Freeland blasts Tories, thanks NDP for support pushing USMCA forward

By Mike Blanchfield   

Economy Industry Energy Government Manufacturing Economy energy gas government manufacturing NAFTA oil trade USMCA

Conservatives wanted to extend committees' study of the agreement into March.

Deputy Prime Minister Christia Freeland.
PHOTO: Chrystia Freeland/Twitter

OTTAWA — Deputy Prime Minister Chrystia Freeland has offered effusive thanks to New Democrats and stinging criticism of the Conservatives after the NDP supported the minority Liberal government’s efforts to more speedily ratify the USMCA, the new North American trade agreement.

Freeland said the government wanted to limit study of the new deal, which replaces the quarter-century-old North American Free Trade Agreement, and get on with a vote to put it into effect.

Freeland said she was surprised that Conservatives wanted to extend committees’ study of the agreement into March and was grateful to New Democrat MPs for supporting the government.

But the Conservative trade critic Randy Hoback said there is no circumstance under which his party would vote against ratifying the trade deal. He said the Tories simply wanted to hear from witnesses to give voice to people who are concerned about the deal, to make it stronger in the long term.


“We’re just asking basic questions that Canadians are asking us. There’s no silly buggery going on in the background. These are just fair questions that need to be answered before moving forward,” he said in an interview.

“We needed to hear from those witnesses that were negatively impacted by this deal and we needed to have an idea from the Liberal party in how they are going to mitigate those consequences,” Hoback added.

The partisan acrimony on the trade file came on a day when Prime Minister Justin Trudeau pointedly excluded Conservative Leader Andrew Scheer from a meeting of party leaders talking about blockades raised by Indigenous people and supporters over a pipeline project in BC.

The blockades and the unresolved trade deal have economic consequences.

Both the US and Mexico have formally ratified the new continental trade pact, which was reached after the Trump administration in Washington foisted a renegotiation on its two continental allies in 2017.

President Donald Trump repeatedly threatened to rip up NAFTA during the 13 months of acrimonious negotiations among the three countries.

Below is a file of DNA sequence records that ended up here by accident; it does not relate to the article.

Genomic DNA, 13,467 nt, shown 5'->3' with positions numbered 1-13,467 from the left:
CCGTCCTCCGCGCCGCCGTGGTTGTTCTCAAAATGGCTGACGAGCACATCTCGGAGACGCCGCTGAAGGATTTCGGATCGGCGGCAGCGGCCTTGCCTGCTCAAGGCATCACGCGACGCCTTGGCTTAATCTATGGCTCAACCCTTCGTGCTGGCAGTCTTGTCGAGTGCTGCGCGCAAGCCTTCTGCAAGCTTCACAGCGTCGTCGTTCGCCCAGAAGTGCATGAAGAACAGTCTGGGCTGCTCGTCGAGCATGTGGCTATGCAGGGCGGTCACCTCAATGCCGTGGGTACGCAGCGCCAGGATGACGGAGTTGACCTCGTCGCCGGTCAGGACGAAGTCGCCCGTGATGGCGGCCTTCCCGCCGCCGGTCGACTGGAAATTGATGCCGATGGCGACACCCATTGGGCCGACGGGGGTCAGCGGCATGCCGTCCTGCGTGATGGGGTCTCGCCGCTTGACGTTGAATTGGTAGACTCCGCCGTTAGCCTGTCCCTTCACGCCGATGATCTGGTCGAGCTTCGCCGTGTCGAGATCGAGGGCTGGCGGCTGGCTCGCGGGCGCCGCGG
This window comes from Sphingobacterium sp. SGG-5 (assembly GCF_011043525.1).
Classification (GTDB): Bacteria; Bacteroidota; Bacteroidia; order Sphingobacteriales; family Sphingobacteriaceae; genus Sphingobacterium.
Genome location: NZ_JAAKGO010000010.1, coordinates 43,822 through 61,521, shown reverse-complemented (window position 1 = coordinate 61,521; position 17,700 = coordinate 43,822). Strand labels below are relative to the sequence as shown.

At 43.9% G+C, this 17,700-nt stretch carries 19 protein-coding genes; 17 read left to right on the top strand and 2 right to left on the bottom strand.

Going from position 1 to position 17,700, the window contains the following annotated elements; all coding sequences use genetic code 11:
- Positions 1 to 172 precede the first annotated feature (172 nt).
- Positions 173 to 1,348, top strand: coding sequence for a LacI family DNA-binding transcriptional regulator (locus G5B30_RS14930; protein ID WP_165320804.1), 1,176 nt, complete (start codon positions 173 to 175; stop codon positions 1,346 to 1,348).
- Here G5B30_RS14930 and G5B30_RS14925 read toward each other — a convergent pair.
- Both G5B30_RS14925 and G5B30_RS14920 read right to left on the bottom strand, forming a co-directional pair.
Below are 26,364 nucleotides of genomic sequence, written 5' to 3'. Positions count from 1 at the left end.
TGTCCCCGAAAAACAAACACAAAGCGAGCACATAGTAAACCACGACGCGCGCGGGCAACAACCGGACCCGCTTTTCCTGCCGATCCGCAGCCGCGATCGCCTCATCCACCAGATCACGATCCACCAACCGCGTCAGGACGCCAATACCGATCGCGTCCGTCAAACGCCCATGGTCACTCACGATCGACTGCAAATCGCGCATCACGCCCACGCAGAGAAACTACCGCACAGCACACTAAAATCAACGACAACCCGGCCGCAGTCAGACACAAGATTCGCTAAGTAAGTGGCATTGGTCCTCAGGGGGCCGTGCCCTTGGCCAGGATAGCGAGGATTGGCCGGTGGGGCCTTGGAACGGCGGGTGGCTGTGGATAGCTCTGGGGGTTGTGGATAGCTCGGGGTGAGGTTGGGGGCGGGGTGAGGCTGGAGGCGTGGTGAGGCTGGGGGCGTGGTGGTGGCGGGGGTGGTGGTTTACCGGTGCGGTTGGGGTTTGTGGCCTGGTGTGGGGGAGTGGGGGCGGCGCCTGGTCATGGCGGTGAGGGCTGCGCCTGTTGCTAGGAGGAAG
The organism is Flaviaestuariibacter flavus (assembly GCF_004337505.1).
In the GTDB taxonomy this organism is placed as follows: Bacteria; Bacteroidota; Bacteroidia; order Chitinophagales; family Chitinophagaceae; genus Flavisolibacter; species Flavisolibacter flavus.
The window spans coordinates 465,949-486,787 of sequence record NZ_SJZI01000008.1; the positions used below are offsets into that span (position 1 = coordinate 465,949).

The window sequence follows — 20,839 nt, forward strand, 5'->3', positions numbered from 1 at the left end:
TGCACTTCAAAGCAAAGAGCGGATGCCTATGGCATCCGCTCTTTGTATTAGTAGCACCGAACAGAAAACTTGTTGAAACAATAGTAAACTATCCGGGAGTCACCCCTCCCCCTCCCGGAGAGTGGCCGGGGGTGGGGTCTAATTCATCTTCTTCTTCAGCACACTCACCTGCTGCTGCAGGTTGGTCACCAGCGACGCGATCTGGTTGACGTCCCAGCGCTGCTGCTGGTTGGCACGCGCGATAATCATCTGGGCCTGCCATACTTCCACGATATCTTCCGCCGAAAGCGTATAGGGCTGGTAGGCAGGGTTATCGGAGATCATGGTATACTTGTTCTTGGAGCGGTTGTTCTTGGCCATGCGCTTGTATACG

Getting a new deal became the Liberal government’s top priority because of Canada’s massive economic dependence on access to the US, its biggest trading partner.

Freeland has had cabinet responsibility for Canada-US relations during that time as foreign affairs minister and now as deputy prime minister.

Freeland said the Commons trade committee will end its hearings on Feb. 28, allowing the ratification to move forward. The Liberals needed the support of at least one other party to get their way, because they don’t command a majority in the House of Commons.

“The Conservatives had sought to extend debate at committee on the new NAFTA beyond March 12. We think that that is too long, and would have created unnecessary needless and dangerous uncertainty in the Canadian economy,” Freeland said.

“It will be a surprise to many Canadians who voted for Conservatives in October to learn that their Conservative MPs are less supportive of free trade, less supportive of economic certainty in Canada’s relationship with the United States than the NDP is,” she added.

“I leave it to the Conservatives to explain why they believe that partisan bickering is more important than a principled support of the national interest.”

But Hoback said his party was not playing partisan politics by wanting further study, and that it will vote to support the deal.

“That’s what created the problem in the previous NAFTA is when people were left out. They were the ones that elected Trump this last election, because they were left out.”

New Democrat MP Daniel Blaikie said his party would support the new deal provided the government provides more transparency in future trade negotiations.

“We know that we can’t change the deal,” Blaikie told reporters.

“That’s why we focused on what we could change, which is how we get better deals in the future and we were glad to see openness on the part of the government to that.”

The Progressive Conservatives under Brian Mulroney ushered in the 1988 Free Trade Agreement with the United States and won a federal election over the Liberals to be able to do that. The Progressive Conservatives began expanded negotiations to include Mexico in the early 1990s before NAFTA was born in 1994 after the Liberals won power.



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